Tip #4 - Take Pride in Providing a Home for Someone Else
Instead of focusing on all the negative things that could happen in renting out your home, focus on the fact that you are able to take your home that you have loved and rent it out to another individual or family that is able to make their own memories there.
You aren’t just providing four walls and a roof. You are providing a home, that likely had deep personal significance in your life, and now you get to provide that for someone else.
This can be incredibly satisfying if you allow it to. Or, you can wring your hands and fret that they will trash your home or not take the same level of care of it as you did and have a stressful experience.
As a landlord, you aren’t by definition the bad guy. You are providing a much needed service and giving the opportunity for someone else to have a home by renting yours. This can be a very rewarding experience and is intensified when you have your own personal attachment to the home, unlike a home that you bought specifically as an investment. You can experience this at a level that most intentional investors never can.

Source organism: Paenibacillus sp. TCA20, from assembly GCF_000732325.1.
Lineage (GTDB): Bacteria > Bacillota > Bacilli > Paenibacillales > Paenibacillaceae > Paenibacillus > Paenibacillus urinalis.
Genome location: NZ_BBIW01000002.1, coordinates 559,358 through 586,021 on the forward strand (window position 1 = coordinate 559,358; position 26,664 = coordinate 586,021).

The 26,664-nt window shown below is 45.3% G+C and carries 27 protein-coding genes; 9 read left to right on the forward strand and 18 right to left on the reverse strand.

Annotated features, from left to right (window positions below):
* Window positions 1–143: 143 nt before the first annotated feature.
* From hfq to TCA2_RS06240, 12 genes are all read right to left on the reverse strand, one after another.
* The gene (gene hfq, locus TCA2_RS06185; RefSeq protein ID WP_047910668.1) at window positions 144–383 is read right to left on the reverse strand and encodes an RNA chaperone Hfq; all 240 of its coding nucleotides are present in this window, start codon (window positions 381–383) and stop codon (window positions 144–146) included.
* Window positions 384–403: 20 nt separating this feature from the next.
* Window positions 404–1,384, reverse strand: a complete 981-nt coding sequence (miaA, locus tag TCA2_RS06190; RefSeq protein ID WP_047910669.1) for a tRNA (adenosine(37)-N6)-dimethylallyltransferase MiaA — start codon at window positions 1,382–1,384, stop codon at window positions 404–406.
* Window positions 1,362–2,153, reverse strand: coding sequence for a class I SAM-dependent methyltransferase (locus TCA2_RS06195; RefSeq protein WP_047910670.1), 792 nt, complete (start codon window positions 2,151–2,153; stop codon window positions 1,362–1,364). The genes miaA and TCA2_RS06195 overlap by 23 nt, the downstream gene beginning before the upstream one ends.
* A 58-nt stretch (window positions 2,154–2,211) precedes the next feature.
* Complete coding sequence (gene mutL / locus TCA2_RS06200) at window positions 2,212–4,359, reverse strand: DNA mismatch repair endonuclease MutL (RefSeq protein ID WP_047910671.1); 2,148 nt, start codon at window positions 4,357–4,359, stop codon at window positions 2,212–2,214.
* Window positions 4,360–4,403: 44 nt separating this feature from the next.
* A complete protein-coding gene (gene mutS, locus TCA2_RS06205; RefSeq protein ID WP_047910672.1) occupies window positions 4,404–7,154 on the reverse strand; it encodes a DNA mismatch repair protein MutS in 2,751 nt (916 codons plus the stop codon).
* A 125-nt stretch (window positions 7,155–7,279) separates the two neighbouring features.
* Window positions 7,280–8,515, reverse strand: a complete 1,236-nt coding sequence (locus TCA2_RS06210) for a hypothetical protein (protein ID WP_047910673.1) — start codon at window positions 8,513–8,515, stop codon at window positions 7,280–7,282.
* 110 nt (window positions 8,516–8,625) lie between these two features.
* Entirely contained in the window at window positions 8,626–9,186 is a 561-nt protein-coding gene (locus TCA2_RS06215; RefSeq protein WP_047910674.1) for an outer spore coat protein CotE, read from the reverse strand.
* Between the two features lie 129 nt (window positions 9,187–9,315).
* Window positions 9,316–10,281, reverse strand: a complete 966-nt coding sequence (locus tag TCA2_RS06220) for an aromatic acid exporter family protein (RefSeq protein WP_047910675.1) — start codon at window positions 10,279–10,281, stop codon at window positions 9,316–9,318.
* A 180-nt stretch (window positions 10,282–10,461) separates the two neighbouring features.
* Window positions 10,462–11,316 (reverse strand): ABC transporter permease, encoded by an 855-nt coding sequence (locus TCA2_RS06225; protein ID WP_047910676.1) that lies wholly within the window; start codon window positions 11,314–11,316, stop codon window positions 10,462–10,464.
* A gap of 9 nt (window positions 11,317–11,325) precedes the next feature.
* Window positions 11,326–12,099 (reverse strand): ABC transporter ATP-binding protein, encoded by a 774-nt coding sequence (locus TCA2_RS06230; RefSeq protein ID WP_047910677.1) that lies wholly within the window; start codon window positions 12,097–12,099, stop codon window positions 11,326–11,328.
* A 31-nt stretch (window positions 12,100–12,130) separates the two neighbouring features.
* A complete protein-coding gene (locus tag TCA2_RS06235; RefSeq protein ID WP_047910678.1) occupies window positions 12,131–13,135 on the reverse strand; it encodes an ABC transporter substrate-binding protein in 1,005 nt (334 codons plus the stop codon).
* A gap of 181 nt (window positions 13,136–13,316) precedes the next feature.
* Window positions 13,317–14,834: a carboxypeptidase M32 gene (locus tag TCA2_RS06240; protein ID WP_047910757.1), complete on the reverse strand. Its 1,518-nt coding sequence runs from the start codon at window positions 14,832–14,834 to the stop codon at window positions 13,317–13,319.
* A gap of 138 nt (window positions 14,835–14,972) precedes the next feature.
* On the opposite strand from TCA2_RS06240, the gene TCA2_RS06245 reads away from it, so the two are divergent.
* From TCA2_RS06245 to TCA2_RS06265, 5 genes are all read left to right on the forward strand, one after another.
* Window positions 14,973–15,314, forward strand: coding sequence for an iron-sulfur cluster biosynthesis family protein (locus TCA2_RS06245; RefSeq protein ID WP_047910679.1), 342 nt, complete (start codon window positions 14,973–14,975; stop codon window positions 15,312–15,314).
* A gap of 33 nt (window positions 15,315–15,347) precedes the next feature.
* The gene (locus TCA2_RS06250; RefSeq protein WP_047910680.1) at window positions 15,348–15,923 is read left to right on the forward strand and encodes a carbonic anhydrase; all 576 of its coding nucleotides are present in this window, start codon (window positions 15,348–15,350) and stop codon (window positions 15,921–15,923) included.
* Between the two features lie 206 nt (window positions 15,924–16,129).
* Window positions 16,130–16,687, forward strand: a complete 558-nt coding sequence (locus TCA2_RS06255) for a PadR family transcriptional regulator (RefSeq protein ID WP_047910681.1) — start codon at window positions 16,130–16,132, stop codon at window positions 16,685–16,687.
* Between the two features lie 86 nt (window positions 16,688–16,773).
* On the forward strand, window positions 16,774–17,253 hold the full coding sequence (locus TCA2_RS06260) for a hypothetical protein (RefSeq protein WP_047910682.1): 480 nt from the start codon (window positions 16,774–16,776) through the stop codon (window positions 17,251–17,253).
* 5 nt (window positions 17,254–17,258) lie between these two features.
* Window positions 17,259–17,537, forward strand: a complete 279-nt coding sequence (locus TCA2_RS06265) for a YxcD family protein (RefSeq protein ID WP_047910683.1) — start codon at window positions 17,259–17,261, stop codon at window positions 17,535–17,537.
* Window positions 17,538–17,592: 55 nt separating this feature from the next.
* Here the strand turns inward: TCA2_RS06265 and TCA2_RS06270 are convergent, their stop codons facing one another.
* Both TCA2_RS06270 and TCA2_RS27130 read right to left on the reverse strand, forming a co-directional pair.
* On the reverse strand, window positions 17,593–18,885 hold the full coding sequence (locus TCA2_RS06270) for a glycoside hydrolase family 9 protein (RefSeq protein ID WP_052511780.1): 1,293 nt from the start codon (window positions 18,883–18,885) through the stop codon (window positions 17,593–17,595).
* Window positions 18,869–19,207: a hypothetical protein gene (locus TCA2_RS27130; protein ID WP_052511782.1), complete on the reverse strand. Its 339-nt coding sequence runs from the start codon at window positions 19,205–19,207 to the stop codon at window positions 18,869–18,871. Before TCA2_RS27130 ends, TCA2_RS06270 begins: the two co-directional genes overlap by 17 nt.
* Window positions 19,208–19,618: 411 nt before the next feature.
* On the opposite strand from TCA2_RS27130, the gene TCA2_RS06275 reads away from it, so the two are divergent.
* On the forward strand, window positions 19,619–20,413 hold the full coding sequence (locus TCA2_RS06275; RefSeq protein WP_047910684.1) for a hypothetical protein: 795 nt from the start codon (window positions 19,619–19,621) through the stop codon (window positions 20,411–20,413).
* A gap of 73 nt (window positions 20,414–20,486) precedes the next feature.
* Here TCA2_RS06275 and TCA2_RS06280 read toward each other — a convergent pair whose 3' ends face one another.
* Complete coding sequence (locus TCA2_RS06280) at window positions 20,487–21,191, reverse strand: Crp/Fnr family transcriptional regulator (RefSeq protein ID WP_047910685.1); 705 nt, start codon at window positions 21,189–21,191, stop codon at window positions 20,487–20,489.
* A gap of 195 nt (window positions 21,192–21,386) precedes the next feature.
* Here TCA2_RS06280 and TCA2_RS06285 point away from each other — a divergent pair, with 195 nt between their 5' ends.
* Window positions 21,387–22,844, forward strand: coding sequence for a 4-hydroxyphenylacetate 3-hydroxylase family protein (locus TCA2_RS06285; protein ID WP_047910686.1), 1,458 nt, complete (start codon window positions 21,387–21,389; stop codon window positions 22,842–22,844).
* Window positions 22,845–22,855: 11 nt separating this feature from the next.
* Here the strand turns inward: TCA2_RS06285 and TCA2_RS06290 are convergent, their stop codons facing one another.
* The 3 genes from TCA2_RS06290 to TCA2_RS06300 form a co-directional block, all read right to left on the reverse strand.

Tip #5 - Leave Your Tenants Alone and Relax
This is an important one! Just because you used to live there and still own the home doesn’t mean you have the right to violate the tenant’s right to quiet enjoyment. In renting out the home, you have given up your right to have possession of it. That has been legally transferred to your tenants. So don’t be that landlord that is overly annoying in expectations or unnecessarily contacts the tenants.
Don’t do inspections more than are necessary or ask your neighbors to spy on the tenants or worse, show up unexpectedly at the home. Let the tenants enjoy the property in peace and as long as they are abiding by the lease agreement, leave them alone.
This will allow for a better experience for both you and them. You won’t need to be continuously thinking about the home and obsessing about what the tenants are doing there and they won’t feel harassed, which means they will probably stay longer and enjoy it more which is more financially beneficial for you in the long run.